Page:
45. Va’etchanan (And I pleaded) Deuteronomy 3:23 – 7:11

Does God’s Mercy Trump Israel’s Disobedience?

Torah Portion for week 45: Deuteronomy 3:23 – 7:11

וָאֶתְחַנַּן

Va’etchanan (And I pleaded)

Today we will focus on one of the most hopeful passages in the entire Torah – Deuteronomy 4 marks a turning point in the book. Chapters 1 – 3 focused on the failures and successes of the desert journey. Chapters 4 – 29 focus on God’s commandments and the importance of obedience. We can see this change in focus in Deuteronomy 4:1: “And now, O Israel, listen to the statutes and the rules that I am teaching you, and do them, that you may live, and go in and take possession of the land that the LORD, the God of your fathers, is giving you.” If Israel is to enjoy life in the promised land, they must obey God’s commandments.

The central theme in Deuteronomy 4 is the dangers of idolatry and the making of images. In verses 3-4, Israel is told to remember the sin of Baal-peor as well as the fate of those who worshipped false gods. Then in verses 9 and following, Israel is commanded not to forget how God appeared to Israel on Mount Sinai, “Then the LORD spoke to you out of the midst of the fire. You heard the sound of words, but saw no form; there was only a voice” (Deut 4:12, 15). Moses is saying, “Israel, don’t forget that when I appeared on Mount Sinai, you didn’t see a form, and so, don’t you dare make a form or image in the future.” The chapter offers several warnings with respect to idolatry, two of which are worth repeating. In verse 16, Israel is warned not to “act corruptly” by making idols. In verse 23, Israel is encouraged not to “forget the covenant of the Lord your God.”

Sadly, and in spite of these very clear warnings, Moses prophetically anticipates Israel’s future apostasy in the promised land in Deuteronomy 4:25-28. He writes:

When you father children and children’s children, and have grown old in the land, if you act corruptly by making a carved image in the form of anything, and by doing what is evil in the sight of the LORD your God, so as to provoke him to anger, I call heaven and earth to witness against you today, that you will soon utterly perish from the land that you are going over the Jordan to possess. You will not live long in it, but will be utterly destroyed. And the LORD will scatter you among the peoples, and you will be left few in number among the nations where the LORD will drive you.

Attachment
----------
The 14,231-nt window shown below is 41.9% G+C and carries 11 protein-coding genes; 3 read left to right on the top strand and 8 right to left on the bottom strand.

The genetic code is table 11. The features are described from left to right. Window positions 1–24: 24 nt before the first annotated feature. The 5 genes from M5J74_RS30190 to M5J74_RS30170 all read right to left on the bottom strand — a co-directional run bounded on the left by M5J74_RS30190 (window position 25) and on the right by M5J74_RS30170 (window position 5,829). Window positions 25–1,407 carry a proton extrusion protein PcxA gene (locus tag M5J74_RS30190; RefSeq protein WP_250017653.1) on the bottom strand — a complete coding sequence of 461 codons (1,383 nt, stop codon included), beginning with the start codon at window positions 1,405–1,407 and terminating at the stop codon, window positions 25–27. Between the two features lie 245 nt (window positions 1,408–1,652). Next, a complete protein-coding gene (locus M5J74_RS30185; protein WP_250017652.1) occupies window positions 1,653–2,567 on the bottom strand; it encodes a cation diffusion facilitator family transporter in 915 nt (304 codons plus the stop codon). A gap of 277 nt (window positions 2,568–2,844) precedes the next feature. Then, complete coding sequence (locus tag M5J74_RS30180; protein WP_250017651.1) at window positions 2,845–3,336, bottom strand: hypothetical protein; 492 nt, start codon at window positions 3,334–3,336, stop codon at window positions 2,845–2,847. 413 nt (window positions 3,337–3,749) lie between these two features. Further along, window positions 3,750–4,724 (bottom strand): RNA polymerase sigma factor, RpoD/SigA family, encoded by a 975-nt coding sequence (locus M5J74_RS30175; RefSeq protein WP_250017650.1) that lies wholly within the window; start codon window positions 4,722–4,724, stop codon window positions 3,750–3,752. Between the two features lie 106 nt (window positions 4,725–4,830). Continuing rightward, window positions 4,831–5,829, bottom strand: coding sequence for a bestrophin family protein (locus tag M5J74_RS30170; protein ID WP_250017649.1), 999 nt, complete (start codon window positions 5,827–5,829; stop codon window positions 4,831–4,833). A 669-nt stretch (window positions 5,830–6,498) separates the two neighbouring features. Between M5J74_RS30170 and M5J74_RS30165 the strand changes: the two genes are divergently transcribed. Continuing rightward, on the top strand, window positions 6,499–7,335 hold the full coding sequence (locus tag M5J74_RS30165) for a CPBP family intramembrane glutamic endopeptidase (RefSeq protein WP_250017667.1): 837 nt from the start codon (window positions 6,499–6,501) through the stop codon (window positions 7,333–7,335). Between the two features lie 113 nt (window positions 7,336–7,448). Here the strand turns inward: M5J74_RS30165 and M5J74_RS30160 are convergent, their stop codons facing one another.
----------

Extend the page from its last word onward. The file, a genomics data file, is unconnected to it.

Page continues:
Though there is an “if” in the English version, “if you act corruptly,” the Hebrew can also be translated “you will act corruptly.” Israel will act corruptly, they will forget the covenant, they will be scattered among the nations, as biblical history later confirms.

If disobedience is a prophetic certainty, then where is Israel’s hope? According to Deuteronomy 4:31, Israel’s hope is in the merciful God who will never “destroy you.” The word used in this verse for “destroy” is the same Hebrew word used in verse 16 to describe Israel’s acting corruptly, but here we see that God will never treat Israel as Israel treated him. In this same verse, we are also told that the merciful God will never forget the covenant he swore to the patriarchs, unlike the Israelites who forget the Sinai covenant.

And this merciful God who won’t destroy or forget his people is that same God who assures Israel in verse 30 that Israel will return to him in the last days (the end times). There is no conditionality attached to this return. It is a promise, a promise rooted in God’s mercy! Israel’s hope is not contingent upon obedience to the Sinai covenant, but upon the merciful God who will fulfill his promises to the patriarchs in the last days.

And so, dear friend, no matter how far you’ve strayed, let me encourage you through Israel’s example – there is hope for you as well!